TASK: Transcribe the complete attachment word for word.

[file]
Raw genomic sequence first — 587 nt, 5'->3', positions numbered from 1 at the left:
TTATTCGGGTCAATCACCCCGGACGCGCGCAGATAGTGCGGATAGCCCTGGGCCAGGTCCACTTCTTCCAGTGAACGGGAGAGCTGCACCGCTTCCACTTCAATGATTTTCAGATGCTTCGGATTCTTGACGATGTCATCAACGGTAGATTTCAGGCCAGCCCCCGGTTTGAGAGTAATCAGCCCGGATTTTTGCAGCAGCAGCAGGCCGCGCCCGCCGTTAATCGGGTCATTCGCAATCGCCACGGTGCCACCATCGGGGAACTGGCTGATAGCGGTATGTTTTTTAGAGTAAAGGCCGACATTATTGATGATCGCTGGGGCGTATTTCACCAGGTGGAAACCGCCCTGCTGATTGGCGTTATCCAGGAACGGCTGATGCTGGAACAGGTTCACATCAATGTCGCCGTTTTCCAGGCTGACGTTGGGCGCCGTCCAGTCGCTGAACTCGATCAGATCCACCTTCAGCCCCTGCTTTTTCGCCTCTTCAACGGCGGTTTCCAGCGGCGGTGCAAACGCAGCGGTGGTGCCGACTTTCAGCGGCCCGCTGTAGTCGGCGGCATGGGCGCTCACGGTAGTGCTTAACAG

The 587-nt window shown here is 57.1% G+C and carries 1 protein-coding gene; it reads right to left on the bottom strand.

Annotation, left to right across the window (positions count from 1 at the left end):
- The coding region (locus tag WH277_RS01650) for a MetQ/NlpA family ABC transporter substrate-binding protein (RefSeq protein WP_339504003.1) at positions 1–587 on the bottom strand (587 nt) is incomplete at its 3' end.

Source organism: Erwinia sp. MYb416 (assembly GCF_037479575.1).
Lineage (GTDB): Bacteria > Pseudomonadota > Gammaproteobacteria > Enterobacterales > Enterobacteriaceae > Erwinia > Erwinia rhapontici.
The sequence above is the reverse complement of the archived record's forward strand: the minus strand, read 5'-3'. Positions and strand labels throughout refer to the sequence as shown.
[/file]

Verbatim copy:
Raw genomic sequence first — 587 nt, 5'->3', positions numbered from 1 at the left:
TTATTCGGGTCAATCACCCCGGACGCGCGCAGATAGTGCGGATAGCCCTGGGCCAGGTCCACTTCTTCCAGTGAACGGGAGAGCTGCACCGCTTCCACTTCAATGATTTTCAGATGCTTCGGATTCTTGACGATGTCATCAACGGTAGATTTCAGGCCAGCCCCCGGTTTGAGAGTAATCAGCCCGGATTTTTGCAGCAGCAGCAGGCCGCGCCCGCCGTTAATCGGGTCATTCGCAATCGCCACGGTGCCACCATCGGGGAACTGGCTGATAGCGGTATGTTTTTTAGAGTAAAGGCCGACATTATTGATGATCGCTGGGGCGTATTTCACCAGGTGGAAACCGCCCTGCTGATTGGCGTTATCCAGGAACGGCTGATGCTGGAACAGGTTCACATCAATGTCGCCGTTTTCCAGGCTGACGTTGGGCGCCGTCCAGTCGCTGAACTCGATCAGATCCACCTTCAGCCCCTGCTTTTTCGCCTCTTCAACGGCGGTTTCCAGCGGCGGTGCAAACGCAGCGGTGGTGCCGACTTTCAGCGGCCCGCTGTAGTCGGCGGCATGGGCGCTCACGGTAGTGCTTAACAG

The 587-nt window shown here is 57.1% G+C and carries 1 protein-coding gene; it reads right to left on the bottom strand.

Annotation, left to right across the window (positions count from 1 at the left end):
- The coding region (locus tag WH277_RS01650) for a MetQ/NlpA family ABC transporter substrate-binding protein (RefSeq protein WP_339504003.1) at positions 1–587 on the bottom strand (587 nt) is incomplete at its 3' end.

Source organism: Erwinia sp. MYb416 (assembly GCF_037479575.1).
Lineage (GTDB): Bacteria > Pseudomonadota > Gammaproteobacteria > Enterobacterales > Enterobacteriaceae > Erwinia > Erwinia rhapontici.
The sequence above is the reverse complement of the archived record's forward strand: the minus strand, read 5'-3'. Positions and strand labels throughout refer to the sequence as shown.